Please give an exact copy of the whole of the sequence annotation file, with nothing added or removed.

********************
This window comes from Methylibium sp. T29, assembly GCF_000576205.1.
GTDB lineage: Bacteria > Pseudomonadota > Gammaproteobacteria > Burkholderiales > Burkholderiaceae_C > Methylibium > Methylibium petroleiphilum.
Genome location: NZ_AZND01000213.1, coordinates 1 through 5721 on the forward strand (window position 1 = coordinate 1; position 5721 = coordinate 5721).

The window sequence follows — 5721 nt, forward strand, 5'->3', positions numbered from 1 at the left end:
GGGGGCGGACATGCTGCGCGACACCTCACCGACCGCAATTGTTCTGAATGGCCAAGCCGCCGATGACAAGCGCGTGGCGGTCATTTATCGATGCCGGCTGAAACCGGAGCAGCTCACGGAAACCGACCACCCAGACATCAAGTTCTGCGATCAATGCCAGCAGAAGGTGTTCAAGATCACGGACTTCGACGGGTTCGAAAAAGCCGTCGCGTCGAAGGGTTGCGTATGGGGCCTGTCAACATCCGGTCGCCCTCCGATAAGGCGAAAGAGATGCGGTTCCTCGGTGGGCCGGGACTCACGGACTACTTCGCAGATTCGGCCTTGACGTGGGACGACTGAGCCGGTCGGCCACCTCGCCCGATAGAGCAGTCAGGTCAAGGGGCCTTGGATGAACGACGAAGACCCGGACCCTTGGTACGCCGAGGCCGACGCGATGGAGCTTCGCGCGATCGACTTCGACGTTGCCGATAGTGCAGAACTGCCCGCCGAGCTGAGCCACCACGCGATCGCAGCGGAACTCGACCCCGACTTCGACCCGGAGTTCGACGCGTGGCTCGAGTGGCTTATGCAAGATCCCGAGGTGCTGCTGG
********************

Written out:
This window comes from Methylibium sp. T29, assembly GCF_000576205.1.
GTDB lineage: Bacteria > Pseudomonadota > Gammaproteobacteria > Burkholderiales > Burkholderiaceae_C > Methylibium > Methylibium petroleiphilum.
Genome location: NZ_AZND01000213.1, coordinates 1 through 5721 on the forward strand (window position 1 = coordinate 1; position 5721 = coordinate 5721).

The window sequence follows — 5721 nt, forward strand, 5'->3', positions numbered from 1 at the left end:
GGGGGCGGACATGCTGCGCGACACCTCACCGACCGCAATTGTTCTGAATGGCCAAGCCGCCGATGACAAGCGCGTGGCGGTCATTTATCGATGCCGGCTGAAACCGGAGCAGCTCACGGAAACCGACCACCCAGACATCAAGTTCTGCGATCAATGCCAGCAGAAGGTGTTCAAGATCACGGACTTCGACGGGTTCGAAAAAGCCGTCGCGTCGAAGGGTTGCGTATGGGGCCTGTCAACATCCGGTCGCCCTCCGATAAGGCGAAAGAGATGCGGTTCCTCGGTGGGCCGGGACTCACGGACTACTTCGCAGATTCGGCCTTGACGTGGGACGACTGAGCCGGTCGGCCACCTCGCCCGATAGAGCAGTCAGGTCAAGGGGCCTTGGATGAACGACGAAGACCCGGACCCTTGGTACGCCGAGGCCGACGCGATGGAGCTTCGCGCGATCGACTTCGACGTTGCCGATAGTGCAGAACTGCCCGCCGAGCTGAGCCACCACGCGATCGCAGCGGAACTCGACCCCGACTTCGACCCGGAGTTCGACGCGTGGCTCGAGTGGCTTATGCAAGATCCCGAGGTGCTGCTGG